So I did ... and ... still nothing. I even mounted the engine with the prop in the water butt so that if it fired up it would have plenty of nice cooling water. Actually the water, when disturbed, turned out to be full of rather rusty scummy stuff, but that didn't matter as there was still no hint of life. Grrr. Now Bones has found an outboard engine that works, and I have put mine, dead, back in the garage. And I didn't even take a photo of the semi-dismantled carb.
Thanks to my brother buying a share in our boat Shadow I'm to have a week on board in November. David's thinking of cruising the southern Oxford canal. It'll be weird being crew and not captain! Now I'll be able to sit at the front and watch the scenery glide past....some chance! I'll be at the back as usual, wet weather gear on, only not steering quite so much (probably).
Yesterday I went to North Walsham to take part in a singing day with the composer John Rutter. He writes mainly sacred choral music which is very popular with church choirs and congregations/audiences (even if sometimes sniffed at by "serious" classical music buffs).
I was there with some 450 people to enjoy being guided through some of Rutter's vast output. We sang from his Requiem; A Clare Benediction; New Year; For the beauty of the earth; All things bright and beautiful... and many more. It was a good day, despite the church where it was held having been double booked: we had to make way for a wedding at 1230.
During the enforced long lunch break I started walking towards the North Walsham and Dilham Canal, but gave up as it was just a bit too far away.
The town sign was the nearest I got to the canal.
In the evening, much nearer home, Jan and I went to a concert in Hethersett Methodist Church given by soprano Elizabeth Watts, winner of the Cardiff Singer of the World 2007 song prize.
We were blown away - almost literally - by her performance (we were sitting in the front row). Lizzie is already a top-flight singer, and is still rising through the ranks. Why was she singing in little old Hethersett Methodist Church? She grew up in the village; that was her church; and it is from there that we know her. There's a good review of the evening here. It was a great privilege to hear her sing on her home ground, in a humble church building, considering that she's performed at the Proms and in concert halls throughout the world. Did I mention she used to baby-sit for us?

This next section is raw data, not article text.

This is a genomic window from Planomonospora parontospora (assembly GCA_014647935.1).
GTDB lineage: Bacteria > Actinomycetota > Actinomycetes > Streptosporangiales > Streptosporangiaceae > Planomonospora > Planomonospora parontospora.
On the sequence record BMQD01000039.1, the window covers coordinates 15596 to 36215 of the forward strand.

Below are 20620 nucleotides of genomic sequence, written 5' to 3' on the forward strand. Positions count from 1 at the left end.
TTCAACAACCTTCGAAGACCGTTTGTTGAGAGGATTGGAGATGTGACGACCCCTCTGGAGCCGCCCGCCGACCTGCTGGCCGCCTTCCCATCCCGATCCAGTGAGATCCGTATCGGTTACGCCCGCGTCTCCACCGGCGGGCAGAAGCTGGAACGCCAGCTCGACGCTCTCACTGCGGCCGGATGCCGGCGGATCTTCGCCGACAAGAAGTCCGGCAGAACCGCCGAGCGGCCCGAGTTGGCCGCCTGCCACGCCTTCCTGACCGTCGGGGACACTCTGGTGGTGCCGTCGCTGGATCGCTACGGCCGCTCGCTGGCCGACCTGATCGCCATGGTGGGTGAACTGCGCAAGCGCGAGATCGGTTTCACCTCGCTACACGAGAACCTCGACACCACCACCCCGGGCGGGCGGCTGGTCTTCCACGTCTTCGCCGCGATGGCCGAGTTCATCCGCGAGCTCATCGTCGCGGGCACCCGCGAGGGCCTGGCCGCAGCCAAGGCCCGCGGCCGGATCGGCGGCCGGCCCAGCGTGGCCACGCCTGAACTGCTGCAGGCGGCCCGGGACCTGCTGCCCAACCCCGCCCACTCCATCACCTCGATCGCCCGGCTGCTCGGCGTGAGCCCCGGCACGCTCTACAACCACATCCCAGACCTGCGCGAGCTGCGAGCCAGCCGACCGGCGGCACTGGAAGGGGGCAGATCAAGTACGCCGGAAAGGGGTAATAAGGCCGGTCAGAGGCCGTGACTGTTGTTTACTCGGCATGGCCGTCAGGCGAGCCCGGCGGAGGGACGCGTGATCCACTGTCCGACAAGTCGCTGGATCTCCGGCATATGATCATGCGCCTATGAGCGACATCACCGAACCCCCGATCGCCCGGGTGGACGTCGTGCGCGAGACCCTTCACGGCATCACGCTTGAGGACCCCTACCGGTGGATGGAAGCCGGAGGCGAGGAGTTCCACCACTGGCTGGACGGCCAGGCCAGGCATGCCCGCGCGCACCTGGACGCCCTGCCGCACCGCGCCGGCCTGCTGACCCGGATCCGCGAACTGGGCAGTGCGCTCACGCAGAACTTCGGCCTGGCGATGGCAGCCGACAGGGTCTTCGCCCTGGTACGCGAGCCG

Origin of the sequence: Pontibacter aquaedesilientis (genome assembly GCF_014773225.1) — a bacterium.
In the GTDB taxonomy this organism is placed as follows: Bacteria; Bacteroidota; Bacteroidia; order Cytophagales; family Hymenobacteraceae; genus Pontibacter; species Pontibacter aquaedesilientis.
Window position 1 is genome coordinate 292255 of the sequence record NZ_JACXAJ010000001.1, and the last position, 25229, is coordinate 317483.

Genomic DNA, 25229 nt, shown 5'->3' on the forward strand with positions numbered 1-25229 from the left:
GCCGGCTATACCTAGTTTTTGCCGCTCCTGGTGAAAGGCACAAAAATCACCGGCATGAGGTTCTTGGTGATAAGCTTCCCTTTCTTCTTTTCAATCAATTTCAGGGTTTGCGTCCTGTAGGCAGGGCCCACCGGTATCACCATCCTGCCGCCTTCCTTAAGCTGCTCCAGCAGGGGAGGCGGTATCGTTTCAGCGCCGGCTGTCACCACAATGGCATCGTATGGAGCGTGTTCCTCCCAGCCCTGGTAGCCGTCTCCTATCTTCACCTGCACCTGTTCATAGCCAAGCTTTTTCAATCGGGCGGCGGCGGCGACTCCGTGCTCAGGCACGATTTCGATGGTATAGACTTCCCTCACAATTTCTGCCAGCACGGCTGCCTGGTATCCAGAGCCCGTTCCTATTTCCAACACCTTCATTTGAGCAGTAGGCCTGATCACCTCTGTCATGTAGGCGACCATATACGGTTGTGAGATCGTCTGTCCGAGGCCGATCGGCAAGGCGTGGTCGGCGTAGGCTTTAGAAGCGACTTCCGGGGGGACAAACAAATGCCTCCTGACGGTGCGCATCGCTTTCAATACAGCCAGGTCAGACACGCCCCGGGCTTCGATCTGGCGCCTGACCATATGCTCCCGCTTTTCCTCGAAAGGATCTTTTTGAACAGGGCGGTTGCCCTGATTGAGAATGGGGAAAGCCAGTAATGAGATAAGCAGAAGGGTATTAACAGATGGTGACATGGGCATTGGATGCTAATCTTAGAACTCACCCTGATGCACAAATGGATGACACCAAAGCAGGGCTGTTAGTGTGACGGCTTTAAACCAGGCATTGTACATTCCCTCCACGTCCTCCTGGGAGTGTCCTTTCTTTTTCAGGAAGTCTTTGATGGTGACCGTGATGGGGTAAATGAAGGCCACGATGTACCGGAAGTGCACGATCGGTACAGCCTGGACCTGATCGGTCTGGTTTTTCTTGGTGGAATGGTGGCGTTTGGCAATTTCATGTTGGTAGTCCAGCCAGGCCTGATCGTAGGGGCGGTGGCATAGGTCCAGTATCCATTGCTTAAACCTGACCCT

As regular readers will have noticed, I've tweaked the look of this blog, putting a photo in the header, changing the list of boaty blogs to one which ranks them in update order, and changing my mugshot. I'd noticed several blogs with the blog upate feature, and worked out how to do it. Enjoy!
The final push to Worcester. Still plenty of locks to do. I love narrow locks, and these are among the best on the system. Really quick fillers and emptiers. quiet surroundings ... perfect. Fergus steered competently in and out (I think we helped with the throttle). Here he is steering away from the bottom lock of the Astwood flight.
We tied up opposite the junction with the Droitwich Canal at Hanbury Wharf and investigated the three restored locks.
At the moment they are padlocked as the canal below is a reedy swamp.
Work is progressing nearer Droitwich itself, so this canal should soon be open for business.
Shortly after Hanbury Wharf, near Coffin Bridge, was this gruesome warning to anyone going too fast past Old Flame's mooring.
The caption reads "I was a boat speeder!"
At 1730 we arrived back at Shadow's mooring at Viking Afloat. We tied up alongside the floating dry dock and started unloading and cleaning. We had a barbecue in the marina's gazebo-covered smoking area, putting a couple of disposable BBQs in an oil drum BBQ which was already there. It worked well. Tomorrow we would finish the cleaning and go, having had about the best weather of the summer for our week. Such a difference from our two weeks on Willow in July: then we had only one day without rain; this time we had only one day when we had any rain.